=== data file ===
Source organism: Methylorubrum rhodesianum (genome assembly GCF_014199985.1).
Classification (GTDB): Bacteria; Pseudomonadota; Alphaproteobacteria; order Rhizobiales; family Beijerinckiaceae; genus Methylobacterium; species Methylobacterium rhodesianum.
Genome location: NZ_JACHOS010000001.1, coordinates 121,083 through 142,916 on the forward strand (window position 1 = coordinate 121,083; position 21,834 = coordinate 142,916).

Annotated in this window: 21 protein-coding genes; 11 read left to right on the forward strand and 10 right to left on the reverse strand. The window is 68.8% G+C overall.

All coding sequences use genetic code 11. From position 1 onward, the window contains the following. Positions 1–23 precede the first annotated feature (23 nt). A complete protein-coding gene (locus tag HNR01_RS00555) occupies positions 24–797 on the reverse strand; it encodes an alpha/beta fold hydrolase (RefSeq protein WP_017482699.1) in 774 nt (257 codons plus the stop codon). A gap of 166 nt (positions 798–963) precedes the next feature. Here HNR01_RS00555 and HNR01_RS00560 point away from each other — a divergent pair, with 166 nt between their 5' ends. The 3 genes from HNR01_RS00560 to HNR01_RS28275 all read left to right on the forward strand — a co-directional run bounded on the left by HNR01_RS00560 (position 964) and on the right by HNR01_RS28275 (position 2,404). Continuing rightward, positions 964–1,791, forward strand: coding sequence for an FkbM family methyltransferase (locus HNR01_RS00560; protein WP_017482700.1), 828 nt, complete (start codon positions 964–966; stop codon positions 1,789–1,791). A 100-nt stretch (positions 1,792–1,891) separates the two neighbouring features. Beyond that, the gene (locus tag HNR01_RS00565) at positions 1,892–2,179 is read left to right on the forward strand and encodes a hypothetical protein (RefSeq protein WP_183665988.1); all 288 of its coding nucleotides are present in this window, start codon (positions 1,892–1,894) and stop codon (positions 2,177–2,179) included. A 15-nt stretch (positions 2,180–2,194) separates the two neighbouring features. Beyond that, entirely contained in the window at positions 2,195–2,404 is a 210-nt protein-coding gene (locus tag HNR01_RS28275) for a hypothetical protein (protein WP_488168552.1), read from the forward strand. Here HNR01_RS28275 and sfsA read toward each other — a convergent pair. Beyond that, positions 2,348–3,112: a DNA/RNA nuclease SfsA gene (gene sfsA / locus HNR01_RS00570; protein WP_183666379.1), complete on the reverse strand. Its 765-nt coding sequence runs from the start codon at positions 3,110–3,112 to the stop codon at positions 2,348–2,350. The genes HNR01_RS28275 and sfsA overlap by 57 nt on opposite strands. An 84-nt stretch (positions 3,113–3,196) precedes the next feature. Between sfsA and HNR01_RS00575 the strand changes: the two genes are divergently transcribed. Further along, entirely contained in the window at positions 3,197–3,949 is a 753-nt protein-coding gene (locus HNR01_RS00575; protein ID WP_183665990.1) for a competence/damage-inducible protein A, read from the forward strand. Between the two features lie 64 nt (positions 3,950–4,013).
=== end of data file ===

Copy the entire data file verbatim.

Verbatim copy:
Source organism: Methylorubrum rhodesianum (genome assembly GCF_014199985.1).
Classification (GTDB): Bacteria; Pseudomonadota; Alphaproteobacteria; order Rhizobiales; family Beijerinckiaceae; genus Methylobacterium; species Methylobacterium rhodesianum.
Genome location: NZ_JACHOS010000001.1, coordinates 121,083 through 142,916 on the forward strand (window position 1 = coordinate 121,083; position 21,834 = coordinate 142,916).

Annotated in this window: 21 protein-coding genes; 11 read left to right on the forward strand and 10 right to left on the reverse strand. The window is 68.8% G+C overall.

All coding sequences use genetic code 11. From position 1 onward, the window contains the following. Positions 1–23 precede the first annotated feature (23 nt). A complete protein-coding gene (locus tag HNR01_RS00555) occupies positions 24–797 on the reverse strand; it encodes an alpha/beta fold hydrolase (RefSeq protein WP_017482699.1) in 774 nt (257 codons plus the stop codon). A gap of 166 nt (positions 798–963) precedes the next feature. Here HNR01_RS00555 and HNR01_RS00560 point away from each other — a divergent pair, with 166 nt between their 5' ends. The 3 genes from HNR01_RS00560 to HNR01_RS28275 all read left to right on the forward strand — a co-directional run bounded on the left by HNR01_RS00560 (position 964) and on the right by HNR01_RS28275 (position 2,404). Continuing rightward, positions 964–1,791, forward strand: coding sequence for an FkbM family methyltransferase (locus HNR01_RS00560; protein WP_017482700.1), 828 nt, complete (start codon positions 964–966; stop codon positions 1,789–1,791). A 100-nt stretch (positions 1,792–1,891) separates the two neighbouring features. Beyond that, the gene (locus tag HNR01_RS00565) at positions 1,892–2,179 is read left to right on the forward strand and encodes a hypothetical protein (RefSeq protein WP_183665988.1); all 288 of its coding nucleotides are present in this window, start codon (positions 1,892–1,894) and stop codon (positions 2,177–2,179) included. A 15-nt stretch (positions 2,180–2,194) separates the two neighbouring features. Beyond that, entirely contained in the window at positions 2,195–2,404 is a 210-nt protein-coding gene (locus tag HNR01_RS28275) for a hypothetical protein (protein WP_488168552.1), read from the forward strand. Here HNR01_RS28275 and sfsA read toward each other — a convergent pair. Beyond that, positions 2,348–3,112: a DNA/RNA nuclease SfsA gene (gene sfsA / locus HNR01_RS00570; protein WP_183666379.1), complete on the reverse strand. Its 765-nt coding sequence runs from the start codon at positions 3,110–3,112 to the stop codon at positions 2,348–2,350. The genes HNR01_RS28275 and sfsA overlap by 57 nt on opposite strands. An 84-nt stretch (positions 3,113–3,196) precedes the next feature. Between sfsA and HNR01_RS00575 the strand changes: the two genes are divergently transcribed. Further along, entirely contained in the window at positions 3,197–3,949 is a 753-nt protein-coding gene (locus HNR01_RS00575; protein ID WP_183665990.1) for a competence/damage-inducible protein A, read from the forward strand. Between the two features lie 64 nt (positions 3,950–4,013).